28 votes

Clever piece of code exposes hidden changes to Supreme Court opinions

by Jeff John Roberts | GigaOM

SUMMARY: The Supreme Court has long made surreptitious changes to its opinions without telling anyone. In response, a coder has created a tool that flags and publicizes those changes.

Supreme Court opinions are the law of the land, and so it’s a problem when the Justices change the words of the decisions without telling anyone. This happens on a regular basis, but fortunately a lawyer in Washington appears to have just found a solution.

The issue, as Adam Liptak explained in the New York Times, is that original statements by the Justices about everything from EPA policy to American Jewish communities, are disappearing from decisions — and being replaced by new language that says something entirely different. As you can imagine, this is a problem for lawyers, scholars, journalists and everyone else who relies on Supreme Court opinions.

Until now, the only way to detect when a decision has been altered is a pain-staking comparison of earlier and later copies — provided, of course, that someone knew a decision had been changed in the first place. Thanks to a simple Twitter tool, the process may become much easier.

Code to the rescue

David Zvenyach is general counsel to the Council of the District of Columbia and, in his spare time, likes to experiment with computer code. Upon learning of Liptak’s column, which was based on a study by Harvard law professor Richard Lazurus, he decided to so something about it.

Last week, he launched @Scotus_servo, a Twitter account that alerts followers whenever a change is made to a Supreme Court opinion.

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I wonder what the going rate for a

change a supreme court judge charges?

@FISACourt also has a similar

@FISACourt also has a similar watchdog setup.

egapele's picture

Yah...not liking the word "Supreme" anymore

when describing such a powerful part of the branches of our government.

A complete dissolution of the entire federal government....

and we won't need a supreme court.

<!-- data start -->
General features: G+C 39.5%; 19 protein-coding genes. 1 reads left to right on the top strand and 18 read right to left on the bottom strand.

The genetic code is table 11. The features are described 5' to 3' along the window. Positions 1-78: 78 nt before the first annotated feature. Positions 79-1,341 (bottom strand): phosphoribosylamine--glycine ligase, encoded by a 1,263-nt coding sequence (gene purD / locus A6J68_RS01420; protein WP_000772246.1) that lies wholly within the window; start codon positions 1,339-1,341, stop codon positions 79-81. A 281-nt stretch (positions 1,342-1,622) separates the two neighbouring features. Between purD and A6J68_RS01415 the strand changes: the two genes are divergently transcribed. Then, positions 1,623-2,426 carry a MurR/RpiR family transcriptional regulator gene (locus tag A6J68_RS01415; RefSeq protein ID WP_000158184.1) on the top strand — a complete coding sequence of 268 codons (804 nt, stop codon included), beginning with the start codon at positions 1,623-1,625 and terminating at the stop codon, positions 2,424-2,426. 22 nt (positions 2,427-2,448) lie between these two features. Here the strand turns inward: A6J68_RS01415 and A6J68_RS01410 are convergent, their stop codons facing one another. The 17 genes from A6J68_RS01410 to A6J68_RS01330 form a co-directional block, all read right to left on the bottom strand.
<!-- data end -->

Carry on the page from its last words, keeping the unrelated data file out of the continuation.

Correct me if I am wrong, but

Correct me if I am wrong, but it seems changing the wording of a court document after the fact would be a serious crime if we actually held any of these types accountable anymore???

“Any man who thinks he can be happy and prosperous by letting the government take care of him better take a closer look at the American Indian.” ― Henry Ford.

The reason law dictionaries reference past cases

Defining words carefully at law is a more precise and laborious task than common language dictionaries, simply because the stakes are higher, not only for people involved in cases-by-case outcomes, but also those cases that set precedence.

Whenever anyone purposely changes past decisions to read differently, they do indeed subvert the purpose of publishing those decisions in the first place. A clerical error might have been more admissible in the days before the ease computers give us to search, cut, and paste, but when a pattern emerges that creates a need for this kind of program to detect this frequently happening, it's a bad sign for us all if those caught doing this are not tried and punished for it.

Find out just what any people will quietly submit to and you have the exact measure of the injustice and wrong which will be imposed on them. - Frederick Douglass

What was Winston Smith's job?

Looks like this versatile tool could be used throughout .gov.

I'll take my Liberty, it's not yours to give.

Now this is cool. Hopefully

Now this is cool. Hopefully it highlights some interesting things.

To climb the mountain, you must believe you can.